Many things make Boise a special place to live, one of them being its proximity to the foothills. Over a century of pressure of being adjacent to Idaho’s largest city Boise has taken its toll on native habitats, however. Development, heavy recreational use, invasive species and more, has resulted in a marked decline in biodiversity of the Boise foothills over the last ten years (Moseley et al. 1992). This trend is particularly evident in the status of four rare plants:
Rare Plants of the Boise Foothills
The U.S. Fish and Wildlife Service (USFWS), City of Boise (COB), and Ada County developed a Boise Foothills Conservation Agreement (Conservation Agreement) for three of the rare plant species - Aase’s onion, Mulford’s milkvetch (Astragalus mulfordiae), and slickspot peppergrass (Lepidium papilliferum) in 1996 and revised the agreement in 2008. Boise sand-verbena had not yet been identified as its own unique species. The Conservation Agreement was put in place to help protect and ensure the long-term conservation of the three species and their habitats on property owned by Boise City, foothill properties with conservation easements held by Boise City, and the Ada County Sanitary Landfill (U.S. Fish and Wildlife Service 2008).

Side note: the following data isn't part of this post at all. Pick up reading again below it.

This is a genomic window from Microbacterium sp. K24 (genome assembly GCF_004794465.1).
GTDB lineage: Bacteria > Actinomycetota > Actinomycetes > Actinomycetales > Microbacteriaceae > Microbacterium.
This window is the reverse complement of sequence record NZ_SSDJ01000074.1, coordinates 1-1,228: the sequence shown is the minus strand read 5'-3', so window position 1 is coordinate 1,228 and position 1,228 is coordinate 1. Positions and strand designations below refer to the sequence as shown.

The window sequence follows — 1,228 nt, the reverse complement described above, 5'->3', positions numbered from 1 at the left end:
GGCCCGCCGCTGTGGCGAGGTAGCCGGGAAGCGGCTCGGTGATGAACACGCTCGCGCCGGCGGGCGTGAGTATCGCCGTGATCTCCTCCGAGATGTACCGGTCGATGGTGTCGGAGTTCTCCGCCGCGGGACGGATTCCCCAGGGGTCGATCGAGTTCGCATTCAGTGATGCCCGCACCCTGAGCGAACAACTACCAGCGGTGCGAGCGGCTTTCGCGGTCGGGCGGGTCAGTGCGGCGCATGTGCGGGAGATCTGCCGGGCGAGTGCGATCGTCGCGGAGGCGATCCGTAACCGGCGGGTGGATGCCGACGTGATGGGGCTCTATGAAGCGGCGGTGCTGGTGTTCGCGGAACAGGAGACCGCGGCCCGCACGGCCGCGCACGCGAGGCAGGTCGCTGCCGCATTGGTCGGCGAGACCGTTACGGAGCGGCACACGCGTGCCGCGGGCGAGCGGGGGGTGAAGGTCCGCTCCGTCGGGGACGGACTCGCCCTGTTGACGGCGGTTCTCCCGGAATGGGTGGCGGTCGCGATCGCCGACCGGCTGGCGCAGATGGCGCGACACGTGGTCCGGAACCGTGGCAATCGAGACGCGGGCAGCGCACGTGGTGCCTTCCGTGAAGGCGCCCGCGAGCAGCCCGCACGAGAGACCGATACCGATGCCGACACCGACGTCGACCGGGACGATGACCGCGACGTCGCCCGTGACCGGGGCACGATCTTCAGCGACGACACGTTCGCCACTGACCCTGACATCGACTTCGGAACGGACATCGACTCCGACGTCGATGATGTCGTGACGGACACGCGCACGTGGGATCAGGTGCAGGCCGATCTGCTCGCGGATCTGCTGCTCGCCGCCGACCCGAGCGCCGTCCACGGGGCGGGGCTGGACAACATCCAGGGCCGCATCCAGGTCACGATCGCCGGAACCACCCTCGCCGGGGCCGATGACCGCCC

Monitoring for rare plants is on-going on City Property, and in partnership with the Idaho Native Plant Society – Pahove Chapter. The goal of the program is to collect rare plant population and habitat information to understand and evaluate population abundance and habitat condition trends (possible trend outcomes include stable, increasing, decreasing, or fluctuating). The objective for the monitoring program is to provide COB land managers with information that will allow them to assess the conservation status of rare plants and inform any conservation actions that may be needed. Trend information will be used to prioritize invasive species management treatments, inform locations where additional signage is needed to educate the public about conservation efforts, and other possible pro-active conservation measures.